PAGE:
The predominance of this stock effect is confirmed by several empirical studies. In a Banque de France study of the PSPP, Arrata and Nguyen (2017) find that the purchase of 10% of the stock of French government debt leads to a decline of between 13 and 26 basis points in the yields on these securities. Andrade et al. (2016) show that the announcement and implementation of the PSPP in March 2015 led to an average decline of 27 basis points in euro area yields. In contrast, both studies find that purchase flows have a non-significant effect, and De Santis et al. (2017) find only a weak flow effect. Overall, taking into account more recent estimations (Praet, 2017), the APP and its successive recalibrations are estimated to have had a downward impact of 50-100 basis points on euro area 10-year sovereign yields since their announcement. These declines in long-term rates have been passed through to financing conditions in the broader economy, and have thus helped to support growth and inflation (Banque de France, 2016).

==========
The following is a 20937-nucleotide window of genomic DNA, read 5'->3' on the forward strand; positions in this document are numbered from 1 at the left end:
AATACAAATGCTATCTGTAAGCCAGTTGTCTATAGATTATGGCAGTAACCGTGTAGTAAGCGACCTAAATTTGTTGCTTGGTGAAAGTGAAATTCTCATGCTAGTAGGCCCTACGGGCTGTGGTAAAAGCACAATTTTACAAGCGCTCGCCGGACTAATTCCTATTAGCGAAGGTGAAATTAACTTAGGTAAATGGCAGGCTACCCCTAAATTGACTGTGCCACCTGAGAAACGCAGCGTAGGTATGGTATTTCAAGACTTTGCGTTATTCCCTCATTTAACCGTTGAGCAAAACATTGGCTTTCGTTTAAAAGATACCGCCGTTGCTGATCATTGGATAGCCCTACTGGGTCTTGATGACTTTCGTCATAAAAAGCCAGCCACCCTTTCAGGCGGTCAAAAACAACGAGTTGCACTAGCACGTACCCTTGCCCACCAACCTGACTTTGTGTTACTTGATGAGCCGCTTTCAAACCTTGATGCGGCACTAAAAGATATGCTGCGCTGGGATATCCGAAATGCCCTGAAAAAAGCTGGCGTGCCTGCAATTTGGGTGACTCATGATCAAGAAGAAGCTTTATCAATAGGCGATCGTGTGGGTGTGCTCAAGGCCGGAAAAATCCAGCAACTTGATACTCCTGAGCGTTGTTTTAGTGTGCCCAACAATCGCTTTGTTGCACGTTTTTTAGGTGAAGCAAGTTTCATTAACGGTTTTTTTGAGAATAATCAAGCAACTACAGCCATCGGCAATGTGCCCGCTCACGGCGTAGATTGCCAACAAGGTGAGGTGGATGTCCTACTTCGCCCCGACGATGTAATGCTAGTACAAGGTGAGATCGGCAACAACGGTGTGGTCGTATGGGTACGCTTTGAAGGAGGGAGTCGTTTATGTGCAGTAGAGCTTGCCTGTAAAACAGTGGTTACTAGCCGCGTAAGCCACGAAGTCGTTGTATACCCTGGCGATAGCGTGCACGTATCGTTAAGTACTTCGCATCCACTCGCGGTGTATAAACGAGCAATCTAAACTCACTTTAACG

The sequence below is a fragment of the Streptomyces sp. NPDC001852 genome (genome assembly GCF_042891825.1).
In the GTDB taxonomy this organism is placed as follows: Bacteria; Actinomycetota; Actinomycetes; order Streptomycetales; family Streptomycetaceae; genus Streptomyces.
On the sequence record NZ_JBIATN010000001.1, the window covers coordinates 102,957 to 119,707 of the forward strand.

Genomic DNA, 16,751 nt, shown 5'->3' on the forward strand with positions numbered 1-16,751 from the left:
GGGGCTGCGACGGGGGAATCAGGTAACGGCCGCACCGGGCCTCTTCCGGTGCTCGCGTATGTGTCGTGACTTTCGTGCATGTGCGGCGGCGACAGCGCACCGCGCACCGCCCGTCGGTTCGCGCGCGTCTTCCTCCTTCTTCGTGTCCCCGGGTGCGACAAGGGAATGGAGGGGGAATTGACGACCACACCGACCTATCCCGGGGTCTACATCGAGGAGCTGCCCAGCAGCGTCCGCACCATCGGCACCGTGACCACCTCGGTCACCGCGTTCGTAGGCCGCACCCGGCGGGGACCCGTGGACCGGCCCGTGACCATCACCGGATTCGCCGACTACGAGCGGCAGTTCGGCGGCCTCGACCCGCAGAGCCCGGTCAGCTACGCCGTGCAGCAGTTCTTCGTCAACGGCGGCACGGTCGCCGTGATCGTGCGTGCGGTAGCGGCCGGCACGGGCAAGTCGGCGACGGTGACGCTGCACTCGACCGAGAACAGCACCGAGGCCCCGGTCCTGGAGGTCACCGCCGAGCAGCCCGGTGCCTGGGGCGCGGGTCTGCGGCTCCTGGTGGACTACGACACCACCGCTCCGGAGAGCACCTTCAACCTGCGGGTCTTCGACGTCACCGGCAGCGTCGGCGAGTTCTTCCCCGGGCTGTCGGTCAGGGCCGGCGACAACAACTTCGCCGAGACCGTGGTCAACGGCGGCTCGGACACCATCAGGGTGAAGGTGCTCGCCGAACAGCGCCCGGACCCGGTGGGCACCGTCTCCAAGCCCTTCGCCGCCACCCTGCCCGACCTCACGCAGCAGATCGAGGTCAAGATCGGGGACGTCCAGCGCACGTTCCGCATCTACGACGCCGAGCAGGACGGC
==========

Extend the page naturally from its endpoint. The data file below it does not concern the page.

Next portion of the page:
To conclude, the full reinvestment of principal redemptions from the APP will help to maintain the current high level of monetary accommodation. It will add to the effects of the other tools of Eurosystem monetary policy: the announcement that key interest rates will remain at their present levels “at least through the summer of 2019”, and the provision of liquidity to the banking sector.